Poetry Analysis

How to move from the explication to the essay
Opening Paragraph
 The first paragraph
 The first paragraph should present the large issues;
it should inform the reader which conflicts are
dramatized and should describe the dramatic
situation of the speaker.
 The explication does not require a formal
introductory paragraph; the writer should simply
start explicating immediately.
 A good way to begin: “The poem “to the Virgins, to
Make Much of Time” by Robert Herrick, dramatizes
the conflict between …” Such a beginning ensures
that you will introduce the major conflict or theme in
the poem and organize your explication accordingly.
 The next paragraphs
 The next paragraphs should expand the
discussion of the conflict by focusing on
details of form, rhetoric, syntax, and
vocabulary. In these paragraphs, the writer
should explain the poem line by line in terms
of these details, and he or she should
incorporate important elements of rhyme,
rhythm, and meter during this discussion.
 The conclusion??
 The explication has no formal concluding
paragraph; do not simply restate the main
points of the introduction! The end of the
explication should focus on sound effects or
visual patterns as the final element of
asserting an explanation.
Herrick’s sixteenth century poem“To the Virgins to
Make Much of Time” dramatizes the conflict between
committing to marriage and the swift passage of time. The
speaker in the poem, a young man, uses an urgent tone and
images of passing time to encourage the woman to be
aware that time will not wait for her and her commitment
needs to be made soon. He reminds her that her youth will
pass as quickly as wilting flowers, the passage of a day, and
a race being run. She will lose the warmth of youth as time
always wins. He finally reminds her that being “coy” will
allow her youth to disappear and she will always be waiting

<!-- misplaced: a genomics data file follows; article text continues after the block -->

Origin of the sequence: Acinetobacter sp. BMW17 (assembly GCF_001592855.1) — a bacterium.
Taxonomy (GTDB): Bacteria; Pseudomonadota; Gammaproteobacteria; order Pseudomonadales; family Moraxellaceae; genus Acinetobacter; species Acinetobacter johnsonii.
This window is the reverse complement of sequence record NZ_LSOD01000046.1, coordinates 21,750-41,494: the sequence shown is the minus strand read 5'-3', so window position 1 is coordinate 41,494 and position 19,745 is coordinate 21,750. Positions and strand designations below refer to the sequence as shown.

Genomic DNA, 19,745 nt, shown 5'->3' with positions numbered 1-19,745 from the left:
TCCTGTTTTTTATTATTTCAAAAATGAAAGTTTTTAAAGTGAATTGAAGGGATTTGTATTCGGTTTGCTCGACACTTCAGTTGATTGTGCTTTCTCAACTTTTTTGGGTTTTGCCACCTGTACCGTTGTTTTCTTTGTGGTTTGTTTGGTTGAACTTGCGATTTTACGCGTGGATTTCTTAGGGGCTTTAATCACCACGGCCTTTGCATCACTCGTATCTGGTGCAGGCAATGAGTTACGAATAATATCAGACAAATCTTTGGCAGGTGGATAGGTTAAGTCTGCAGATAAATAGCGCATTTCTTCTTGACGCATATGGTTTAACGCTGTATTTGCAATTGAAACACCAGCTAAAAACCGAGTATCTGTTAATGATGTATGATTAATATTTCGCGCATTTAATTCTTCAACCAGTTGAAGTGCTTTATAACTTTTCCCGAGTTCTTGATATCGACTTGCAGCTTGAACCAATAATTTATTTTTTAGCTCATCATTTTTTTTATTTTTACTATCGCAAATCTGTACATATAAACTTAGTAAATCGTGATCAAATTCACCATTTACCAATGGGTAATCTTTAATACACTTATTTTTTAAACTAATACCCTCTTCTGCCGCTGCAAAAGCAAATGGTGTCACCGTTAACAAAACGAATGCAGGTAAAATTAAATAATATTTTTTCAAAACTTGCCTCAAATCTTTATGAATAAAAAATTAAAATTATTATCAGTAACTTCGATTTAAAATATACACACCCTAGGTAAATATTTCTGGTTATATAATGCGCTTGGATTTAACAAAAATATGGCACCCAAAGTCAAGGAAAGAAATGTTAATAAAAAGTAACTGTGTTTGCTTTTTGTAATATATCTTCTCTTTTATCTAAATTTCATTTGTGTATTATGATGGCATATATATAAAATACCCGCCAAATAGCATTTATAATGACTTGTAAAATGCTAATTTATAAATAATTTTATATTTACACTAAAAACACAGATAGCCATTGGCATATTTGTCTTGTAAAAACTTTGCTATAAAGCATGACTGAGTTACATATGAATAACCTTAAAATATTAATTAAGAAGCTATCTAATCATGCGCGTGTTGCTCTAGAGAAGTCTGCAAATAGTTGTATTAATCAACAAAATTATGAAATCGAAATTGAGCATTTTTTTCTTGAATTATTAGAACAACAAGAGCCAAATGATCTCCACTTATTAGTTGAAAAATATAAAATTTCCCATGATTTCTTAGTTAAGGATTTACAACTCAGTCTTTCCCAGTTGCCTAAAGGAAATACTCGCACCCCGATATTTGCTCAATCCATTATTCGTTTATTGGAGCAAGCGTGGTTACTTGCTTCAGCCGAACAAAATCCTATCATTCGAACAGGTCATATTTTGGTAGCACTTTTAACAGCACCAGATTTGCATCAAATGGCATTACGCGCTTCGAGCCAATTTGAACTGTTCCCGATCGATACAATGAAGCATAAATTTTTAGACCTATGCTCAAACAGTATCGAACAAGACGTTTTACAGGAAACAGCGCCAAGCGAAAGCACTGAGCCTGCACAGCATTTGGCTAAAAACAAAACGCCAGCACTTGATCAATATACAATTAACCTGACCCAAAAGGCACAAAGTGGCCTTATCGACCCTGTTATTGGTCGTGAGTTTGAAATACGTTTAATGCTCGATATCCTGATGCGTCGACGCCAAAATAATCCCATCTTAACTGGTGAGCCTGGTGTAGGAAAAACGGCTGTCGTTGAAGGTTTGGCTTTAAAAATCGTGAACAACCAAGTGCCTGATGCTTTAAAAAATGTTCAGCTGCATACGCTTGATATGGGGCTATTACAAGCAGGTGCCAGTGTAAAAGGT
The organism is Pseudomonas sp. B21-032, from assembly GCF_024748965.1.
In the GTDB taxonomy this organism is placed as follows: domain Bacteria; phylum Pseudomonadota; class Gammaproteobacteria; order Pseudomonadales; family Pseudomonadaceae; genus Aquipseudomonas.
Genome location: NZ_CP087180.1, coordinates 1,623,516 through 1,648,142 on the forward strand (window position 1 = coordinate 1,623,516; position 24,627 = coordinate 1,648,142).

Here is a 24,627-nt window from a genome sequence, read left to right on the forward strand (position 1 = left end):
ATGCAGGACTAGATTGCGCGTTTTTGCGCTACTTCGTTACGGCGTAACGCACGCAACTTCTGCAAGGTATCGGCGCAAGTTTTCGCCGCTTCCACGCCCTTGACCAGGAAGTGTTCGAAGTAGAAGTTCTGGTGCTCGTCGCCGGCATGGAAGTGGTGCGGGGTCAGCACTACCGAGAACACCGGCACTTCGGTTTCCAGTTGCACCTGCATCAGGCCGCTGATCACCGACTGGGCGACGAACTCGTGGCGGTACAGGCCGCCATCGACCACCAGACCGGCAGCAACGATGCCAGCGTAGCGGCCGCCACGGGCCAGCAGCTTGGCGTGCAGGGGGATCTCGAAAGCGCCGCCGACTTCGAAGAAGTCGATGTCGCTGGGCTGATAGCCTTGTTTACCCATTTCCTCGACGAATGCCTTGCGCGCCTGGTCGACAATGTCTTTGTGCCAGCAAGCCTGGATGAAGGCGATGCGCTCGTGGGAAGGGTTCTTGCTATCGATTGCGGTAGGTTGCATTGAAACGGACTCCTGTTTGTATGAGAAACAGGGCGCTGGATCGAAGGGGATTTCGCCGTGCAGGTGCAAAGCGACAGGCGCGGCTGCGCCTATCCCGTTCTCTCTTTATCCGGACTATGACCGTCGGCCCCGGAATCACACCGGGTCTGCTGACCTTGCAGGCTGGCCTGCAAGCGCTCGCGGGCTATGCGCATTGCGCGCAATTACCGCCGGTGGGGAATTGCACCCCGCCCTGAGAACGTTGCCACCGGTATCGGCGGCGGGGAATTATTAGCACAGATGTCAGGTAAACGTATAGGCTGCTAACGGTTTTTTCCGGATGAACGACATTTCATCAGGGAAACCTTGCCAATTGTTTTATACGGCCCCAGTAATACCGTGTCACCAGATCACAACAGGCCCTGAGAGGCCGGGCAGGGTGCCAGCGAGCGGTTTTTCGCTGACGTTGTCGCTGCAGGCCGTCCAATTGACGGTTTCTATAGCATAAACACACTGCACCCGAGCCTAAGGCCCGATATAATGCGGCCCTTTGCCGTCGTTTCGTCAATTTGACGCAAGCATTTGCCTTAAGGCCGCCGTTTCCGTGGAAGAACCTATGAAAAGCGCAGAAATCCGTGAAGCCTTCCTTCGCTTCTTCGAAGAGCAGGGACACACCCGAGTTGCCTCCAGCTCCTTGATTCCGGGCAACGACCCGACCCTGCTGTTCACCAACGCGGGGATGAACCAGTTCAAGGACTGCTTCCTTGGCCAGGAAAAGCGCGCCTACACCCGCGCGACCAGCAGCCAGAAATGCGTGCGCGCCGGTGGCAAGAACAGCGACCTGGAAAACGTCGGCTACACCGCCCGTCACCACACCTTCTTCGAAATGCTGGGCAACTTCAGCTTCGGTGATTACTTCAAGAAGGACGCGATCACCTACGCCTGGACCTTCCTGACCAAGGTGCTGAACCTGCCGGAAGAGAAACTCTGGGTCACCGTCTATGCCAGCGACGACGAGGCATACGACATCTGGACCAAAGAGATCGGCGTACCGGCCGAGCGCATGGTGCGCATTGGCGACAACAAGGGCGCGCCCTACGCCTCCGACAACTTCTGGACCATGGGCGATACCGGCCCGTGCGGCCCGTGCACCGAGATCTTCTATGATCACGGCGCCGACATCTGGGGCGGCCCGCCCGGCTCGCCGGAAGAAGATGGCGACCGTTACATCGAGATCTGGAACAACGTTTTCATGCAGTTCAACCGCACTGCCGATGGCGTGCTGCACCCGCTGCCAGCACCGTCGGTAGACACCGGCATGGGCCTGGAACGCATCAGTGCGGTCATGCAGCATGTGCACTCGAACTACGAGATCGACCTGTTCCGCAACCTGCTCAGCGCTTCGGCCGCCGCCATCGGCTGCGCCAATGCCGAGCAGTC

for what will never be. Through the use of metaphors,
personification, rhyme, and the arrangement of stanzas,
Herrick conveys his theme of carpe diem.
Paragraph 2
The first stanza of the poem emphasized the
ideas of quickly passing time through the metaphor of
the flowers. Herrick begins his poem with an
imperative sentence, “Gather ye rosebuds while ye
may/ Old Time is still a fly’n” (1,2). The flowers being
fresh or young is reinforced by the word “smiling,” and
the reminder that tomorrow “they will be dying”
indicates that time will not stop. “Old Time” is
personified as the upper case indicates . Referring to
Time as “Old” gives a sharp contrast to the swiftness
but relentlessness of youth. The rhyme scheme abab
emphasizes the words “a-flying” and “be dying,” and
illustrates the contrast between the two. The regular
meter gives a the poem a quick pace, mirroring the
fast passage of time.
Paragraph 3
Moving from the reminder of time moving fast, the next
stanza begins a series of metaphors that further illustrate the
idea that time waits for no one. “The glorious lamp of heaven,
the sun”/the higher he’s a getting,” gives the image of a passing
day (5,6). By using the words “glorious” to describe the sun
appeals to the sense of sight, and the speaker continues the
metaphor of the sun meshed with the image a the “race be run”
with the setting sun in the next line: “The sooner will his race be
run,/ and nearer he’s to setting” (7,8). The sense of finality is
evident here, and the continuing rhyme pattern and meter that is
consistent with the first moves the poem in the same unstopping
manner. The use of the words “higher” and “nearer” give the
sense that time is gaining on the young girl, and the rhyme
continues to quicken the pace, just as time is quickly passing.
Tips to remember
 Refer to the speaking voice in the poem as the
speaker” or “the poet.” For example, do not write, “In
this poem, Wordsworth says that London is beautiful in
the morning.” However, you can write, “In this poem,
Wordsworth presents a speaker who…” We cannot
absolutely identify Wordsworth with the speaker of the
poem, so it is more accurate to talk about “the
speaker” or “the poet” in an explication.
 Use the present tense when writing the explication.
The poem, as a work of literature, continues to exist!
 To avoid unnecessary uses of the verb “to be” in your
compositions, the following list suggests some verbs
you can use when writing the explication:
 Use a slant between two lines of poetry
 Punctuate line citations after the quotes and
before the period, but retain the poet’s
capitalization and punctuation.
 “Gather ye rosebuds while ye may,/Old Time
is still a-flying;” (1,2).
Verbs to use
 dramatizes
underlines asserts
portrays contrasts
shows addresses

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